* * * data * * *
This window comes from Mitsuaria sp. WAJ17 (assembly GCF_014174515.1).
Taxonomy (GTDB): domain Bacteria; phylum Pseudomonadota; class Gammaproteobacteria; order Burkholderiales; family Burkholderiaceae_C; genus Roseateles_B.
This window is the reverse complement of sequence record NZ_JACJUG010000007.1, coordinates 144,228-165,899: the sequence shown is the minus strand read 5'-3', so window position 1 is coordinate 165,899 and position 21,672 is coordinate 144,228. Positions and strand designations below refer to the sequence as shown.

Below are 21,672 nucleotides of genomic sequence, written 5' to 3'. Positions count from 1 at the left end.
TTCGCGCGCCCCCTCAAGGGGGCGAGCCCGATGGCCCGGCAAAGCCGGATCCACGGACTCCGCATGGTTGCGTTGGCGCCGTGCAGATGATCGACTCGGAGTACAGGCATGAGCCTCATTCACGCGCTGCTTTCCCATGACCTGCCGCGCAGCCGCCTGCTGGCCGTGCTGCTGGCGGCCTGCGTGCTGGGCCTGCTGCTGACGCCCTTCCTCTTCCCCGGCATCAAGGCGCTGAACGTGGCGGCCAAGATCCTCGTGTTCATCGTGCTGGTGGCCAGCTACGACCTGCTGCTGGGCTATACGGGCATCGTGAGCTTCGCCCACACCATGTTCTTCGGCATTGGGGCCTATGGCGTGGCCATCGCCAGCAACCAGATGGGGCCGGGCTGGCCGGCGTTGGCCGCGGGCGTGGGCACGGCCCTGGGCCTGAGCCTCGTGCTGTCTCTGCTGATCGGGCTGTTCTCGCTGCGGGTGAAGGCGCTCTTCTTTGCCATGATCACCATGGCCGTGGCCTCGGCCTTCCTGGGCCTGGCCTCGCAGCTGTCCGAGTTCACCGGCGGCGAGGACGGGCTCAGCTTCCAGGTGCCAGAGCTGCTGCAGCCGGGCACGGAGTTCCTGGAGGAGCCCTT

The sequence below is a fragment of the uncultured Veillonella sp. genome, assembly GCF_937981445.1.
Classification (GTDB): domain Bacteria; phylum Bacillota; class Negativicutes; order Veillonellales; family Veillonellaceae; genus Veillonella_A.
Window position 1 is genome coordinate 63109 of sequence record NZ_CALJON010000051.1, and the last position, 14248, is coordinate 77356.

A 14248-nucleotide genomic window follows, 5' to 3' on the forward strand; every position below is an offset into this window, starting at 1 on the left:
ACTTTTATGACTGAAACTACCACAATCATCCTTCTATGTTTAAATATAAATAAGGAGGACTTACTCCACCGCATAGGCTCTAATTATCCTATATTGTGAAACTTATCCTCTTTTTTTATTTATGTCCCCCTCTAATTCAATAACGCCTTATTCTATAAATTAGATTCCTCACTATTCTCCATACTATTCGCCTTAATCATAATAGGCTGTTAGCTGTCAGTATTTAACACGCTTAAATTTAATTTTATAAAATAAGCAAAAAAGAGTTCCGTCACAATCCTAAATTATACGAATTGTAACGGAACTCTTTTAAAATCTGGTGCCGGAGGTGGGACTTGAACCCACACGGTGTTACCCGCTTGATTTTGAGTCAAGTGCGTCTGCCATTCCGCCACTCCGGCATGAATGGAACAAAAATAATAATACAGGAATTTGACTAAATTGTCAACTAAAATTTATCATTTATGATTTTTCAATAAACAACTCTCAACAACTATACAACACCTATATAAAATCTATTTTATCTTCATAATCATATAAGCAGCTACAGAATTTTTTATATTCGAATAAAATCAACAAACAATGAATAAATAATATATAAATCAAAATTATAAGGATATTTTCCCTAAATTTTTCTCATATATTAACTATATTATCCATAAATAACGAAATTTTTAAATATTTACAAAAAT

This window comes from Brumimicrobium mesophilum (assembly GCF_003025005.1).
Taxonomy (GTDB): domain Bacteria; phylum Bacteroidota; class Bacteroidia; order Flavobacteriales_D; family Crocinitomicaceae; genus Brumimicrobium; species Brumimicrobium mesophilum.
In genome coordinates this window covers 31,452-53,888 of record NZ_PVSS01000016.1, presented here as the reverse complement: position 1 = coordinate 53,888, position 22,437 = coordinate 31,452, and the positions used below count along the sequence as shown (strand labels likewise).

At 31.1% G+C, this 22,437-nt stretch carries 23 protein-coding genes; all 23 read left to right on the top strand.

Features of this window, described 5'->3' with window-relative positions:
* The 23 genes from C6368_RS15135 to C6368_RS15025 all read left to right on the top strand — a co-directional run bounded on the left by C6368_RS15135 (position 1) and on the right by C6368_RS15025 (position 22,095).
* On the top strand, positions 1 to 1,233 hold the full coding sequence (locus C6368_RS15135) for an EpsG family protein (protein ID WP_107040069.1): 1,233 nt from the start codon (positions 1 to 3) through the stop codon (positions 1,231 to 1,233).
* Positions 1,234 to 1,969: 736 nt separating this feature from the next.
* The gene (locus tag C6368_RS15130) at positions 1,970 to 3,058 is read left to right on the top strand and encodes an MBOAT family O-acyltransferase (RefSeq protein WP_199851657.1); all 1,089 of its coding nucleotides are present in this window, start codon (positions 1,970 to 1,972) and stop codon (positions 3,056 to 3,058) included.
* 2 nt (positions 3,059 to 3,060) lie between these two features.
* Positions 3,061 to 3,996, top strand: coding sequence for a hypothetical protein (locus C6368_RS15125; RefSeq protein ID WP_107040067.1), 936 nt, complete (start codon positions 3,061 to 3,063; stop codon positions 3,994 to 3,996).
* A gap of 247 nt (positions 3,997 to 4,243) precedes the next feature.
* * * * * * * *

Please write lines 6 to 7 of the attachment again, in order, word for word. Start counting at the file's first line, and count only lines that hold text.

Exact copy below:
The sequence below is a fragment of the uncultured Veillonella sp. genome, assembly GCF_937981445.1.
Classification (GTDB): domain Bacteria; phylum Bacillota; class Negativicutes; order Veillonellales; family Veillonellaceae; genus Veillonella_A.